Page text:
Swallowing Batteries a Growing Risk for Kids

Increase in Battery Ingestion Linked to Increased Use of Lithium Cell Batteries

Medically Reviewed by Laura J. Martin, MD on May 24, 2010

May 24, 2010 -- New research shows there has been a significant increase in both button and cylindrical battery ingestions, particularly among children, and that the batteries that are lodged in the esophagus must be removed within two hours to prevent serious injuries, including tissue tears, burning, and internal bleeding.

The researchers also call on manufacturers to create child-resistant measures to secure the battery compartment on everyday household products and create industry standards that would require warning labels to help reduce battery ingestion.

These conclusions are based on two studies published in the June issue of Pediatrics. One study looked at the problem of battery ingestion among children and how to best treat them; the second study examined the incidence of battery ingestion and how manufacturers can improve best practices.

Overall, the two studies suggest that the 6.7-fold increase in the percentage of button battery ingestions between 1985 and 2009 is directly related to the widespread use of lithium cell batteries, which power many household products, including television remote controls, flashlights, hearing aids, cameras, and even children's toys. Overall, there have been 13 deaths involving button batteries getting lodged in the airway or esophagus.

Researchers suggest that these injuries could be prevented with more secure battery compartments and that treatment guidelines should be revised so that health care providers know that when batteries are lodged in the esophagus, removal must take place within two hours to minimize complications. The study also notes that health care providers may not be aware of the signs of battery ingestion.

Battery Ingestion on the Rise

In the first study, Toby Litovitz, MD, from the National Capital Poison Center and department of emergency medicine at Georgetown University School of Medicine in Washington, D.C., analyzed data from three sources: the National Poison Data System (which had 56,535 cases); the National Battery Ingestion Hotline (8,648 cases); and the medial literature. All three data sets indicated a growing national problem:

  • Ingestions of 20- to 25- millimeter diameter batteries increased from 1% to 18% between 1990 and 2008, which paralleled a rise in lithium battery cell ingestion from 1.3% to 24%.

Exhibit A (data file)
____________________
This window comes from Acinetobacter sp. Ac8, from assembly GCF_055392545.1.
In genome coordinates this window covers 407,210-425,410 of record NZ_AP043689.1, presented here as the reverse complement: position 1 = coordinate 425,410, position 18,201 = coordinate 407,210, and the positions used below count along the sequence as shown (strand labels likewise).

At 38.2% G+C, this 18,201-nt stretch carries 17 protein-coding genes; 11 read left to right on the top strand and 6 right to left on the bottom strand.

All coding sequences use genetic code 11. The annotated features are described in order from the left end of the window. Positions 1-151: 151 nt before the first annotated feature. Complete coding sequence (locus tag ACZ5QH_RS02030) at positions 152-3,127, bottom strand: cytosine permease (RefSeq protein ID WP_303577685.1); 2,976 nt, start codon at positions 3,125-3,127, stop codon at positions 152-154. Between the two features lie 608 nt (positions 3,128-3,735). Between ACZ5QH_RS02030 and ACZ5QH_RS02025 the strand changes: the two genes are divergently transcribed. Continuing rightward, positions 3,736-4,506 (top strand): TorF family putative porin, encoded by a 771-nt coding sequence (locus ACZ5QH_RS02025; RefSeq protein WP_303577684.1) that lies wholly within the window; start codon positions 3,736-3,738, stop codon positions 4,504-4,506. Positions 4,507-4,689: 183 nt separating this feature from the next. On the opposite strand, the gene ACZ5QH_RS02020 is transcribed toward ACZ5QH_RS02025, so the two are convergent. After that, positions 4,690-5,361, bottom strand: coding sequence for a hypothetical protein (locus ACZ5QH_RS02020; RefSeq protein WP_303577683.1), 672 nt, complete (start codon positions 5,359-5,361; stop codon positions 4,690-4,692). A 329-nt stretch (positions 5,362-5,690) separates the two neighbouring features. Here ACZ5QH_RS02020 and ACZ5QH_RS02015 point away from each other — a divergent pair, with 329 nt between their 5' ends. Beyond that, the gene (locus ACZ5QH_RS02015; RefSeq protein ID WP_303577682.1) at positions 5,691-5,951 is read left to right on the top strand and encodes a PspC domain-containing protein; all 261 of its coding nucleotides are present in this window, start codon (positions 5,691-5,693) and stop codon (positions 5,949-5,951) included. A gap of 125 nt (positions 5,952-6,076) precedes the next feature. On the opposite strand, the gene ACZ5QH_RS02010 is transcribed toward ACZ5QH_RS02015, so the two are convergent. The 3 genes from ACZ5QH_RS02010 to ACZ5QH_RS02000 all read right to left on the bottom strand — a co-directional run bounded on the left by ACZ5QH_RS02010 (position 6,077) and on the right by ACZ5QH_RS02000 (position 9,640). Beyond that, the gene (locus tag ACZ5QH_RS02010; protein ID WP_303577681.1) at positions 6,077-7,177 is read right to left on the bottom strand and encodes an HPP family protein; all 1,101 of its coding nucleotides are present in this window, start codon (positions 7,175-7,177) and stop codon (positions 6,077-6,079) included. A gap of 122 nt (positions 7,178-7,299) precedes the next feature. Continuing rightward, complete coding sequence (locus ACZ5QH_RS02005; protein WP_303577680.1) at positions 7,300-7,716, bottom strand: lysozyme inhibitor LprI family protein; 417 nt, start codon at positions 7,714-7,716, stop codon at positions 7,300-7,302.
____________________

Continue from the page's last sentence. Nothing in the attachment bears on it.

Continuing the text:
• 20-millimeter lithium cell batteries were linked to the most severe outcomes and were associated with severe burns within two to 2.5 hours after ingestion.
  • Data from the National Battery Ingestion Hotline showed that children who were younger than 6 years old were involved in 62.5% of button cell ingestions.
  • Age was a significant predictor of severity; all fatalities and 85% of major effects occurred in children who were younger than 4 years old.
  • 54% of fatal cases and 27% of major outcome (severe) cases were misdiagnosed.
  • Among the fatalities, health care providers missed diagnosis in seven of the 13 deaths because of nonspecific symptoms, including vomiting, fever, lethargy, poor appetite, irritability, cough, wheezing, and/or dehydration. Batteries were in the esophagus for 10 hours to two weeks before removal or death.
  • Children sustained injuries even after battery removal, including tears to the esophagus, tracheoesophageal fistulas or holes, fistulas in major blood vessels, and massive internal bleeding.

How Batteries Are Obtained by Kids and Adults

The second study, also conducted by Litovitz and his team, looked at how children and adults obtained the batteries and what kinds of prevention strategies could be implemented. They found that:

  • Ingested batteries were removed directly from the household products nearly 62% of the time.
  • Batteries were loose nearly 29% of the time.
  • Batteries were obtained directly from battery packaging 8.2% of the time.
  • More than 37% of the 20-millimeter lithium batteries that were ingested were for remote controls.

Battery ingestion was also a problem among teens, adults, and elderly adults, particularly those ages 60 and older, the researchers reported. Batteries intended for hearing aids were implicated in 36.3% of ingestions and were mistaken for pills in 15.5% of ingestions, many times by older adults.

"Parents and child care providers should be taught to prevent battery ingestions," Litovitz and his team write. "Because 61.8% of batteries that were ingested by children were obtained from products, manufacturers should redesign household products to secure the battery compartment, possibly requiring a tool to open it."